Crowd of protesters in masks. One holding up photo of Vanessa Guillen in Army uniform.

Siblings Occupy City Hall, Demand Justice for Vanessa Guillen

(Photos By Denis Perez-Bravo / Richmond Pulse)

By Denis Perez-Bravo

The killing of 20-year-old Army specialist Vanessa Guillen moved three sisters, Estefany, Jackie and Nadra Sanchez, to lead an ongoing occupation of Richmond’s Civic Center Plaza.

The protest began July 7 with a vigil after a caravan of vehicles paraded through Richmond to City Hall. There, a traditional Aztec group prayed through dance as part of a vigil and speakers shared their experiences.

“It could have been me,” said Estefany Sanchez, who was also in the Army. “I was sexually harassed by two sergeants.”

Sanchez, who served at Military Ocean Terminal Concord for five years, said she was sexually harassed on two different occasions, once off the base during training and another time on the base. Those incidents brought fear, depression and negativity into her life and made her shut down. She said the base gave her no place to heal.

And when Sanchez was ready to report the incident, she was told by the ranking officer to “suck it up and move on,” she said.

The disappearance of Guillen, whose death was confirmed Monday, has prompted many current and former service members to open up about being sexually harassed or assaulted while in the military. Guillen’s family has said she was harassed by superior officers, but officials at Fort Hood, where she was stationed, have denied the allegations or that they have any connection to her death.

Just as she and Guillen felt fear, Sanchez says the larger Latino community is afraid to protest over the death of one of their own. And that one protest is not enough to make a real impact.

“If this is a one time thing, it will die out,” Sanchez said.

Therefore, with the help of Richmond community leaders Diego Garcia and Gonzalo Rucobo, the Sanchez sisters have challenged themselves and the community to come out every day from 6 to 8 p.m. for a ceremony with cultural performances, free food and speakers at the steps of City Hall.

With banda music, Aztec dancers and prayers, hot chocolate with sweet bread and much more, the ceremonies are also a celebration of Latino culture. The more the community is centered in their way of life, the more they will fight for it, Garcia said.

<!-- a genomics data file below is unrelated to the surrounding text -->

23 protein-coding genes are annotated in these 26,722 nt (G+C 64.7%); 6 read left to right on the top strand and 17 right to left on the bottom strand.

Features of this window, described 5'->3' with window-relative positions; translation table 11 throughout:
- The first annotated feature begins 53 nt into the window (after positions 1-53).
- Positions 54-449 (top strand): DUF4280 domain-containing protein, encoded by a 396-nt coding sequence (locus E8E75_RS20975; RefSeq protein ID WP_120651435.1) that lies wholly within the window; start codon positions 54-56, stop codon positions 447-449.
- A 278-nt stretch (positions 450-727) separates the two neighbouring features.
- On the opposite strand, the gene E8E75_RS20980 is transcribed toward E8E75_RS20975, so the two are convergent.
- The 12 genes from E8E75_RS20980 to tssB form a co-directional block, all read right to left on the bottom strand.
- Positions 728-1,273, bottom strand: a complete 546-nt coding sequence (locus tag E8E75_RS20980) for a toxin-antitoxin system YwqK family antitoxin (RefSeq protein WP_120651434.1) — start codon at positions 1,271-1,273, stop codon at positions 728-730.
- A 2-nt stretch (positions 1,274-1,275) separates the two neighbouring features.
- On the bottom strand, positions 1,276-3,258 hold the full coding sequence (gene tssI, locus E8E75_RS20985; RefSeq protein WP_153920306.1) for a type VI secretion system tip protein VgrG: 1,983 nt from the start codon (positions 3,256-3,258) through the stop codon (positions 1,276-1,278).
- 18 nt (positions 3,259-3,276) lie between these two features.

“We are not here to make noise, we are here to build a movement,” Garcia said.

Organizers hope that the ceremony can bring thousands of people together to demand an independent congressional investigation into Guillen’s death, an end to military recruitments in low-income communities and that Congress pass a bill, named for Guillen, to protect military sexual harassment victims who come forward and report their abusers.

On Tuesday night, brothers Jose and Carlos Perez of San Pablo set up two tents and have been occupying the Civic Center Plaza. By the next night, there were eight tents set up for protesters to camp out overnight as more people joined the occupation.

“Don’t wait for action,” said Jose Perez during his first night at City Hall. “Be the action.”

He and his brother did not expect to be the first ones to set up tents, but that didn’t stop them. Now as the third night approaches, they feel pride in taking a stand for Guillen in a way they never imagined they would — sleeping at City Hall.

The brothers expect to stay there throughout the week and beyond but don’t have a date when they will pack up.

“We are here for Vanessa, for everyone that has been silenced unfairly and to bring attention,” said Carlos Perez.

Person in mask kneels next to steps lined with candles  Person in protective mask and Aztec headdress kneels in front of steps with candles and flowers.

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